Only one case, concerning Western Sahara, was before the Court in 1975.

On December 13, 1974, the 29th General Assembly had adopted a resolution recommended by its Fourth Committee during its consideration of the decolonization process in Spanish Sahara requesting the Court to give an advisory opinion on questions relating to the status of the territory. The Assembly's questions, received by the Court on December 21, 1974, were:

"I. Was Western Sahara (Río de Oro and Sakiet El Hamra) at the time of colonization by Spain a territory belonging to no one (terra nullius)?

"If the answer to the first question is in the negative,

"II. What were the legal ties between this territory and the Kingdom of Morocco and the Mauritanian entity?"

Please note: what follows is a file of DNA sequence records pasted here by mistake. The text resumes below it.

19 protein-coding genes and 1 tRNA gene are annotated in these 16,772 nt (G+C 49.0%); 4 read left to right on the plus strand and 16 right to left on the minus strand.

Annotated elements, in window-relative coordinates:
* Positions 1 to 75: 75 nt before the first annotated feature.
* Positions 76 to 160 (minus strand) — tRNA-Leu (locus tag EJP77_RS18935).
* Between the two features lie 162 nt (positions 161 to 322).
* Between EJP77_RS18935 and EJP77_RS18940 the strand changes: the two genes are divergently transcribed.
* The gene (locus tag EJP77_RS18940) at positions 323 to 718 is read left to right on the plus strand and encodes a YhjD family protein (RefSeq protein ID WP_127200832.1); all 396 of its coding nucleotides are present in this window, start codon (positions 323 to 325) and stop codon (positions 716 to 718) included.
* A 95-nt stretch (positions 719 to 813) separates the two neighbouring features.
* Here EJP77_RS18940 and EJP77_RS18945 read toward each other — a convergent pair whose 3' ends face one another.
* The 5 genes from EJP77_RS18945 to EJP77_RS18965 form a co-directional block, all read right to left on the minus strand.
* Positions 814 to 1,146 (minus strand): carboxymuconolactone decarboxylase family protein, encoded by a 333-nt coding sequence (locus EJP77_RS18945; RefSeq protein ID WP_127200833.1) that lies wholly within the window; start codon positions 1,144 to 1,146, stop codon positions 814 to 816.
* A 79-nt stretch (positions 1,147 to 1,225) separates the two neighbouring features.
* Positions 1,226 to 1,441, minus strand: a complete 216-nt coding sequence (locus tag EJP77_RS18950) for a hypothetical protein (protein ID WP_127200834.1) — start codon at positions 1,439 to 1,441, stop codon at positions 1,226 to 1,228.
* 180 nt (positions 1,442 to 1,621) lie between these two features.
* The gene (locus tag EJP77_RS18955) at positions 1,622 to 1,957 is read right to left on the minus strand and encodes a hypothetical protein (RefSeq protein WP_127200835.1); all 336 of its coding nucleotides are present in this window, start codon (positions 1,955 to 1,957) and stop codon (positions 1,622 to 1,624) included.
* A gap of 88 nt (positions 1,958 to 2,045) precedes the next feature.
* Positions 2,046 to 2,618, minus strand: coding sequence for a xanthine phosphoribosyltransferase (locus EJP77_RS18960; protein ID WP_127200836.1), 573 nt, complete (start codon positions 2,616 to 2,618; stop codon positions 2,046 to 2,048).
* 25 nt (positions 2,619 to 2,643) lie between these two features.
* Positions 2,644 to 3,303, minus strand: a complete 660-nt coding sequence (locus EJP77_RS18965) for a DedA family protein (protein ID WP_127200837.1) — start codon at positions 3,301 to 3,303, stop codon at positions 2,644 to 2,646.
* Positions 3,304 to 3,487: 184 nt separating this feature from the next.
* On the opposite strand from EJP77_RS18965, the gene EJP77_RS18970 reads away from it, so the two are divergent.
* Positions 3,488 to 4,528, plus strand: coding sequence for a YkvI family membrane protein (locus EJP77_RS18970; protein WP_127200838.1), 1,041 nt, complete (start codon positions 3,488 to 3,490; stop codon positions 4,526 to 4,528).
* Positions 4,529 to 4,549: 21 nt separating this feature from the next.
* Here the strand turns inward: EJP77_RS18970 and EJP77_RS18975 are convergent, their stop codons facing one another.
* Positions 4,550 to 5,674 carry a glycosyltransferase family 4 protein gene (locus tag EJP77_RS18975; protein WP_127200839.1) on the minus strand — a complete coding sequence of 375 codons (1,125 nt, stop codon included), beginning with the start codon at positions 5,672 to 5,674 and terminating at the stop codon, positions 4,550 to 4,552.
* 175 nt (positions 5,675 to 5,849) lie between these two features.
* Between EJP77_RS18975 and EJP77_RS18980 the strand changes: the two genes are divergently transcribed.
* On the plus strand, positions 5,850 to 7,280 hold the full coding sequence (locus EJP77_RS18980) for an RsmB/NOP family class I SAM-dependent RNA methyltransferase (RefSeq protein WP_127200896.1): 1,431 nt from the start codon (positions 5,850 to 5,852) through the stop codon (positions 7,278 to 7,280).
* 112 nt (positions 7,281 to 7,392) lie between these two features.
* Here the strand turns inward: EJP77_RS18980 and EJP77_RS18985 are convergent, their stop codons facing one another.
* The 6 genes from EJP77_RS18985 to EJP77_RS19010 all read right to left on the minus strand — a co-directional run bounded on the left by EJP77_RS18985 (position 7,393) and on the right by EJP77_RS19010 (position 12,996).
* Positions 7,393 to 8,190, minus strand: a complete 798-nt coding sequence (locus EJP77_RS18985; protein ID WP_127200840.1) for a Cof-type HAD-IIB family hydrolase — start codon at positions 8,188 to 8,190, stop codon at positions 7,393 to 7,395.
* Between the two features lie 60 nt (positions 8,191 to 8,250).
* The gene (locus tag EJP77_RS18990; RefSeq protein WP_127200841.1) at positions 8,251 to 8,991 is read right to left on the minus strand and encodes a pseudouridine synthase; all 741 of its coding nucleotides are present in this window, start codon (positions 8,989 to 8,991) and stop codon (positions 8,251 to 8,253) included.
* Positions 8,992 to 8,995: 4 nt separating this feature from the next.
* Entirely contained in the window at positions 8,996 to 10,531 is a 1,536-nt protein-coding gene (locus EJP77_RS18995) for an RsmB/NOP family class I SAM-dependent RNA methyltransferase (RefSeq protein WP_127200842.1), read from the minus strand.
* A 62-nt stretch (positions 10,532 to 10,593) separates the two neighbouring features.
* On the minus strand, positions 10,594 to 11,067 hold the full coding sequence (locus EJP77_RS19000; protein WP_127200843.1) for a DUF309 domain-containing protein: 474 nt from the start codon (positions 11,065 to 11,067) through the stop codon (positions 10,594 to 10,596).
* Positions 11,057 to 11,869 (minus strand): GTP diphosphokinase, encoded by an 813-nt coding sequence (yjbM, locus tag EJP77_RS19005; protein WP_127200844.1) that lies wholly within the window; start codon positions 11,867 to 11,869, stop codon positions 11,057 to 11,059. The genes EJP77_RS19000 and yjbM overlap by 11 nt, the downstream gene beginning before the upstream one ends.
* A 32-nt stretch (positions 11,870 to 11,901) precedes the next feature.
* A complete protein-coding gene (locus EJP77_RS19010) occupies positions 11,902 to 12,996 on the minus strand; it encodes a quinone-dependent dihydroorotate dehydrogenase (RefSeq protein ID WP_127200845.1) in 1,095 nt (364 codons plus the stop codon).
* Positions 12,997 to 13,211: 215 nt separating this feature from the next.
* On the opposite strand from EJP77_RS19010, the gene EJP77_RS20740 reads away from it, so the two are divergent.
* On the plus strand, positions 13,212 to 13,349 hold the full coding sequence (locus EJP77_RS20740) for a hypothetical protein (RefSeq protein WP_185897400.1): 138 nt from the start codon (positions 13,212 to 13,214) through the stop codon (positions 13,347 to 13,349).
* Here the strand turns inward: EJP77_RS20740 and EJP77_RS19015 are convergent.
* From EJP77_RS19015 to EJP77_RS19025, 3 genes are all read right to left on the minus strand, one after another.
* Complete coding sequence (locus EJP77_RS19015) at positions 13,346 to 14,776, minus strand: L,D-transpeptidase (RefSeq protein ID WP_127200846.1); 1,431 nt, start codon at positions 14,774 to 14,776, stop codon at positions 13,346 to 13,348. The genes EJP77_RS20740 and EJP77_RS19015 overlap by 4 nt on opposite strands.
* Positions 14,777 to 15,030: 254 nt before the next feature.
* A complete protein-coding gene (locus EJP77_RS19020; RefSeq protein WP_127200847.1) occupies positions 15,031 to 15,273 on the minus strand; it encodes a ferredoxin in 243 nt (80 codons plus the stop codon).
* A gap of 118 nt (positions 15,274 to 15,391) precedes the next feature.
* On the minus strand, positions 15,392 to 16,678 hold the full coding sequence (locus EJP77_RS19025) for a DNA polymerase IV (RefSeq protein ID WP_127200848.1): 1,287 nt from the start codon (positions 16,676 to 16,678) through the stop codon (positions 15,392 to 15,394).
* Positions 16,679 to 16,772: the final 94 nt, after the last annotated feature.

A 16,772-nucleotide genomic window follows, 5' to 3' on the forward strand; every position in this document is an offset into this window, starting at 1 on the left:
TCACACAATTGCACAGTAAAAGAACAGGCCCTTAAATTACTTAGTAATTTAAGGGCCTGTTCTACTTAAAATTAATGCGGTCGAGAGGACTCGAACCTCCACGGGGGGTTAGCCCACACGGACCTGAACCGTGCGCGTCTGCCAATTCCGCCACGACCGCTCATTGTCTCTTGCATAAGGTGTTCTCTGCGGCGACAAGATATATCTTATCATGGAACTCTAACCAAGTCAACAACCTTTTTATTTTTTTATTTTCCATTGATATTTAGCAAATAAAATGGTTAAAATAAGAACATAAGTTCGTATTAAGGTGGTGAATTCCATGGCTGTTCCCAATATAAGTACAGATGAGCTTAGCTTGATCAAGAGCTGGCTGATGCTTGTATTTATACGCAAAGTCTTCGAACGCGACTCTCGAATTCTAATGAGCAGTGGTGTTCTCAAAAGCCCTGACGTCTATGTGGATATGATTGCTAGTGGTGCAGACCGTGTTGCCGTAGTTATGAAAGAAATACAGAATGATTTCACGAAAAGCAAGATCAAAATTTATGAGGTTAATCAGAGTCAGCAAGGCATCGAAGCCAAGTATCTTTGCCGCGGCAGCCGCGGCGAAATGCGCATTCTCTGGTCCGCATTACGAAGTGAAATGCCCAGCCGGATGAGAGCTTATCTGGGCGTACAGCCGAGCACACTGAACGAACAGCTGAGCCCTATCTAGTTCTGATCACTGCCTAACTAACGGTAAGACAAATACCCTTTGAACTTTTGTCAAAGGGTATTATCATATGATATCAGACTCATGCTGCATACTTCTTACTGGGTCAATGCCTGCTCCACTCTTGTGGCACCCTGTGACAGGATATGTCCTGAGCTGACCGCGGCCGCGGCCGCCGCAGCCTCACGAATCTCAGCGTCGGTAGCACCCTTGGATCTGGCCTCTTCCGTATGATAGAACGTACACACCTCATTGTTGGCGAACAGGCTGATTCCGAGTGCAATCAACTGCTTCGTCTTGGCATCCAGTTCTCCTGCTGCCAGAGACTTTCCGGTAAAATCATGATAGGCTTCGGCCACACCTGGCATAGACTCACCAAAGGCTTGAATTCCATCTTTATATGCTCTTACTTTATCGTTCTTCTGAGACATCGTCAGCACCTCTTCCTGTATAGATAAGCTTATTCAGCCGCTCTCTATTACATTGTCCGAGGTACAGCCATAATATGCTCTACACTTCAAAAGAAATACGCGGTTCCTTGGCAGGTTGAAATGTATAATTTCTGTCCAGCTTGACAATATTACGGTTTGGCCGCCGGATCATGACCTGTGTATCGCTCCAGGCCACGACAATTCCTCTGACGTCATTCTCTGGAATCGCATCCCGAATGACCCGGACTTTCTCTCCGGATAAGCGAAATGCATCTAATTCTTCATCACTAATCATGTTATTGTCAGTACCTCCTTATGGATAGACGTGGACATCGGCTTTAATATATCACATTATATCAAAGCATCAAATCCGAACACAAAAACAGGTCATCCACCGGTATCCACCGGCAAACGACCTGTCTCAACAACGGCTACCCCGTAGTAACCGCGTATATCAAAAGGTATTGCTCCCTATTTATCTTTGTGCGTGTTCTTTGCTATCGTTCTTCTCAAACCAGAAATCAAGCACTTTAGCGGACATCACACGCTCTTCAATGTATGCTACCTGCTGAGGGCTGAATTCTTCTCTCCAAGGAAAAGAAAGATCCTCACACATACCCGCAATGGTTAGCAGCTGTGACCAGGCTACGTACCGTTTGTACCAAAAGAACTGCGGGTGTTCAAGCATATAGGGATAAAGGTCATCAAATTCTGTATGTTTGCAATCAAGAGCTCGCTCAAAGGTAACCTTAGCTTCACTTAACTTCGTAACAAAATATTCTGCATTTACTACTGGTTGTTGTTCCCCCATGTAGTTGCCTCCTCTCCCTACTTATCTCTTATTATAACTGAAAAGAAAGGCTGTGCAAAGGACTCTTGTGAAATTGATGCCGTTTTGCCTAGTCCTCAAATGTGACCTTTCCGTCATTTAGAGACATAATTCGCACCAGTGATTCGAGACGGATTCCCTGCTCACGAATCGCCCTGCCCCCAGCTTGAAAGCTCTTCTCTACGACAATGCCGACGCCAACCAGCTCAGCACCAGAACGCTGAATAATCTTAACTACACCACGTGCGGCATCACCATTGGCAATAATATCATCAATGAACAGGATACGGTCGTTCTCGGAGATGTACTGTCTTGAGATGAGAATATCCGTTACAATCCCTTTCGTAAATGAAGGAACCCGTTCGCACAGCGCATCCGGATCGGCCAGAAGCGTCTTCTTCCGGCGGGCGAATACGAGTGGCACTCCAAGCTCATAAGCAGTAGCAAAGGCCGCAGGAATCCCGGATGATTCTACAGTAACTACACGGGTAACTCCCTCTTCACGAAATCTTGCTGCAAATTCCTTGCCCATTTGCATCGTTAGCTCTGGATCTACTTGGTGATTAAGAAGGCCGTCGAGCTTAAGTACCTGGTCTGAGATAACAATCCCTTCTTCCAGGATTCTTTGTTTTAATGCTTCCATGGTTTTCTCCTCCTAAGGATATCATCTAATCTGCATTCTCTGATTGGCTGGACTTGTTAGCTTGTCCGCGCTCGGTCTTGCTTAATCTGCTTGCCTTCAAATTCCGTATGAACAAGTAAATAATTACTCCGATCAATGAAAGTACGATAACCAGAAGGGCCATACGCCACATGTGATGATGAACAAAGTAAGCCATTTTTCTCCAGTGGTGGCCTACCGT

The Court received written statements on the questions in the spring of 1975. Following five public sittings from May 12 to 16, the Court on May 22 authorized the Moroccan Government to choose a judge ad hoc to sit in the proceedings. The subsequent oral proceedings occupied 27 public sittings between June 25 and July 30. On October 16 the Court delivered its advisory opinion.

The Court unanimously found that the territory was not terra nullius when Spain had colonized it, because the peoples in Western Sahara, prior to colonization, were socially and politically organized in tribes under chiefs competent to represent them, and because Spain's colonization had proceeded through agreements with the local chiefs rather than mere occupation.